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I am wondering if it is possible to have a program that interprets programming code and is capable of turning that code into an optimized circuit. Is this possible, and if so, does it exist?

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  • $\begingroup$ At present I think the question is too broad and thus not likely to yield an answer that is useful to you. Can you narrow down your question? Why do you ask? What problem do you face that has prompted this question? Is there a specific program you want to compile in this way? A specific programming language? Why do you want a circuit, and what do you plan to do with the circuit? $\endgroup$
    – D.W.
    Jul 31, 2014 at 23:48
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    $\begingroup$ I was looking for a way to make specialized hardware for simple programs that do heavy calculations. A good example would be a raytracer or hash algorithm. $\endgroup$ Aug 1, 2014 at 4:46
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    $\begingroup$ The Wikipedia article "C to HDL" might be of interest. $\endgroup$
    – user4577
    Aug 1, 2014 at 13:11
  • $\begingroup$ Ahhh. Yes, Paul Clayton's suggestion is a good one. You can also find work on compiling systems code (e.g., C code) into a form that can be executed on a FGPA, which is in a very similar vein. However, you might find that you get better performance by implementing the algorithm by hand in AHDL/VHDL, than by compiling from C code -- you'd have to experiment to be sure, but that's my guess. $\endgroup$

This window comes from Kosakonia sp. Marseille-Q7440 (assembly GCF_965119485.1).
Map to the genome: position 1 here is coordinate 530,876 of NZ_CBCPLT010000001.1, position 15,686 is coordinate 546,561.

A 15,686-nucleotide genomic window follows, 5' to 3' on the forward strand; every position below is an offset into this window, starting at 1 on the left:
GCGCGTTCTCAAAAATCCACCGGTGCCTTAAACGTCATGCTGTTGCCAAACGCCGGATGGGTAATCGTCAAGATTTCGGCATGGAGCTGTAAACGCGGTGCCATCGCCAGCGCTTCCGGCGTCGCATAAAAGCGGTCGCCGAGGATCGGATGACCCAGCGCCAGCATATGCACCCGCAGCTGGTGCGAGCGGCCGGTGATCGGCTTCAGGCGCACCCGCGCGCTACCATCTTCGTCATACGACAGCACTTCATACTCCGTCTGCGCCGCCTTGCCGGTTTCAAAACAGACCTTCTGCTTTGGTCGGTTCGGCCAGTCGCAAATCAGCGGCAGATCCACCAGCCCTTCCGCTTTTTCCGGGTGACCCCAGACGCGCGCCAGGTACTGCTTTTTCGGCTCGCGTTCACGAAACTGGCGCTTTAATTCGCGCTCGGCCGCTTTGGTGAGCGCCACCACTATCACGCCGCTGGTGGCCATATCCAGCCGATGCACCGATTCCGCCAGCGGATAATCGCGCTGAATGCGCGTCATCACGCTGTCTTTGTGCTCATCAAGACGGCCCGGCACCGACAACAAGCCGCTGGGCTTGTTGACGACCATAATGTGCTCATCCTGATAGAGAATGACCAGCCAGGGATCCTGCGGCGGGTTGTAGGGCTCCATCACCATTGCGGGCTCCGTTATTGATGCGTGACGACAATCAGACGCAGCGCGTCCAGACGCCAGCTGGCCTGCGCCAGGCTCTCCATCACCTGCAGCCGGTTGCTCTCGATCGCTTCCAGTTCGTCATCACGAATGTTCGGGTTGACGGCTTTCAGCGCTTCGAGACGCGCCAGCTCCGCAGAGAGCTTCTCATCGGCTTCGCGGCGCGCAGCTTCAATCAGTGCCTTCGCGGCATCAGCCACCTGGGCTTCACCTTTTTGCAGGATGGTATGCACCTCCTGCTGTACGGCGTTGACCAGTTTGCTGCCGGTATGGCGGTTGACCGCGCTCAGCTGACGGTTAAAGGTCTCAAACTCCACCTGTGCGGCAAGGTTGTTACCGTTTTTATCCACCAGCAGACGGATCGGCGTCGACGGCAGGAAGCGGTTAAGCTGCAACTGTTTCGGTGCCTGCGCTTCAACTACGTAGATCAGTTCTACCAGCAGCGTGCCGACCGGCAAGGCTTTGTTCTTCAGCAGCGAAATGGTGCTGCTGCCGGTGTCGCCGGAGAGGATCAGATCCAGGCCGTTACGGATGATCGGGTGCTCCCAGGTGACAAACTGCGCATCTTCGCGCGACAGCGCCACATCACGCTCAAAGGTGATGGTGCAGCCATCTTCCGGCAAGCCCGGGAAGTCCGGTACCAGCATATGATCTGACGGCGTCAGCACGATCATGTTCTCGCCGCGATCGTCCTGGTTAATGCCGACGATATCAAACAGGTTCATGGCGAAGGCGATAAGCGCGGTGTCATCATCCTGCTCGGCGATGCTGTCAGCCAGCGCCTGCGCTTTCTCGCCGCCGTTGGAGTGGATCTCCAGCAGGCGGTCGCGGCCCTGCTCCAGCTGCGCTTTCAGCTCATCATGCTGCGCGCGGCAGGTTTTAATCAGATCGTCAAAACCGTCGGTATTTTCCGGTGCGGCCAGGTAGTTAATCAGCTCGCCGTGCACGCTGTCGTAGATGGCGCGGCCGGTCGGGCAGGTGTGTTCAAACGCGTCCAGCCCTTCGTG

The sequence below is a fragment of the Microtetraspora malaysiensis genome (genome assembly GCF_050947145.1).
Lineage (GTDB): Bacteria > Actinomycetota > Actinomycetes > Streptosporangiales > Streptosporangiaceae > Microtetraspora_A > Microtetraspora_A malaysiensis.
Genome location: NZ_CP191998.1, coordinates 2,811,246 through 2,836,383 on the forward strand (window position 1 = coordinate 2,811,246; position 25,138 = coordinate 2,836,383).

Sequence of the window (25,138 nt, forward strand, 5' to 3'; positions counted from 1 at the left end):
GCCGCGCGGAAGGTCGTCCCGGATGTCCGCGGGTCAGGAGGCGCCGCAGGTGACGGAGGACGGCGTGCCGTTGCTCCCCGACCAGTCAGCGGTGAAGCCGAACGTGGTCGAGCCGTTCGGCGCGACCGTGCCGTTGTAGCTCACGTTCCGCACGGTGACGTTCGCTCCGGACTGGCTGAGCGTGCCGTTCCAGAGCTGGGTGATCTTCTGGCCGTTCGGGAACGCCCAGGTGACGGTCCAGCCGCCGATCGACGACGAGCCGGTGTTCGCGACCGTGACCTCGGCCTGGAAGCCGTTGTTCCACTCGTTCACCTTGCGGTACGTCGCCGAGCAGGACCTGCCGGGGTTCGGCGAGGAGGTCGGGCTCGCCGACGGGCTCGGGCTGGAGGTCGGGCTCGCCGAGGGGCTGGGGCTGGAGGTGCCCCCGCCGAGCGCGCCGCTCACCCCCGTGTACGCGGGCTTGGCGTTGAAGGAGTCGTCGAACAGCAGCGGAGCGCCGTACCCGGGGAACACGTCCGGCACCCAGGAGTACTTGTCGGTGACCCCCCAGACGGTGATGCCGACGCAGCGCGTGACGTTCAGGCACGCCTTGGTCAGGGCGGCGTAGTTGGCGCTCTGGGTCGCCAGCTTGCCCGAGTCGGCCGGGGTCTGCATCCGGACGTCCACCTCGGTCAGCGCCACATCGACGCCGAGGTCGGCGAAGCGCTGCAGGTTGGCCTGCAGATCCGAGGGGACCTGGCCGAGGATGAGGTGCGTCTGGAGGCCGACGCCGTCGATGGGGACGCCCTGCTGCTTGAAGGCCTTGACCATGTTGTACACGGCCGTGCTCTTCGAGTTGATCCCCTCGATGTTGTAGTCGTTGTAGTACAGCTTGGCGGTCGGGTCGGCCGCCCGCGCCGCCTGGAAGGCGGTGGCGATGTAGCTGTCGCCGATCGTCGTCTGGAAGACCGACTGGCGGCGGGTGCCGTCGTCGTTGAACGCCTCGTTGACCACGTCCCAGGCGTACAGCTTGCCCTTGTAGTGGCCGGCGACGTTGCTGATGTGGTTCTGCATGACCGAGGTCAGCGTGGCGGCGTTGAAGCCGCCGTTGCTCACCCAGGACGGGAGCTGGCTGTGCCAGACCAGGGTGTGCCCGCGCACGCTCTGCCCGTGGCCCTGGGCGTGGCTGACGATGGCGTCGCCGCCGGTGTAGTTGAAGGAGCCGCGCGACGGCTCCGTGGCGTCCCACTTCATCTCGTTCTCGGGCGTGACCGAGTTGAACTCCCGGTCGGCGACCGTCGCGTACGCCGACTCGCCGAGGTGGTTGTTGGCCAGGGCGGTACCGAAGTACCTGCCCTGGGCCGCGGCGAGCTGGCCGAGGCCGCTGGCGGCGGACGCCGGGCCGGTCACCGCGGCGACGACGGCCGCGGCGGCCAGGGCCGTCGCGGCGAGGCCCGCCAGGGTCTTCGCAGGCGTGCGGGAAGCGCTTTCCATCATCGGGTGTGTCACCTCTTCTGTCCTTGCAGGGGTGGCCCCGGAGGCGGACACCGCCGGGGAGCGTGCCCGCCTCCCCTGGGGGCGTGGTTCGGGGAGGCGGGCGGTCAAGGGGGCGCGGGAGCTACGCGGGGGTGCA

– D.W.
    Aug 1, 2014 at 17:20
  • $\begingroup$ A ray tracer is by no means a simple program ! I doubt that specialized, programmable hardware (FPGAs) would be a good solution. Better use a GPGPU. $\endgroup$
    – user16034
    Aug 29, 2023 at 6:27

3 Answers 3

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Yes, it is certainly possible.

There are compilers that will compile from code to circuits. Classic examples would be VHDL or AHDL compilers, but you can certainly do this for any other language, to the extent that you have an upper bound on the running time of the program or that you have an upper bound on the memory use of the program and are willing to have a circuit that contains stateful elements.

In fact, you can walk down to Fry's and buy something that basically has the form you asked for: it's called a computer. That's more or less what a computer does: it takes code written in a programming language and executes it efficiently, using an optimized circuit. The circuit is fixed (it is the gates in the processor) and part of its input is data that depends upon the program you are executing (which is stored in the RAM of the computer). However, you could consider this a larger circuit where part of it is hardcoded (i.e., the program part of the input is hardcoded); then you can view a computer running a program as a big circuit with part that is universal and identical for all programs (the gates of the processor) and part that depends on the program (the hardcoded input), and this immediately gives a mapping from programs to circuits. The mapping is implemented by a compiler.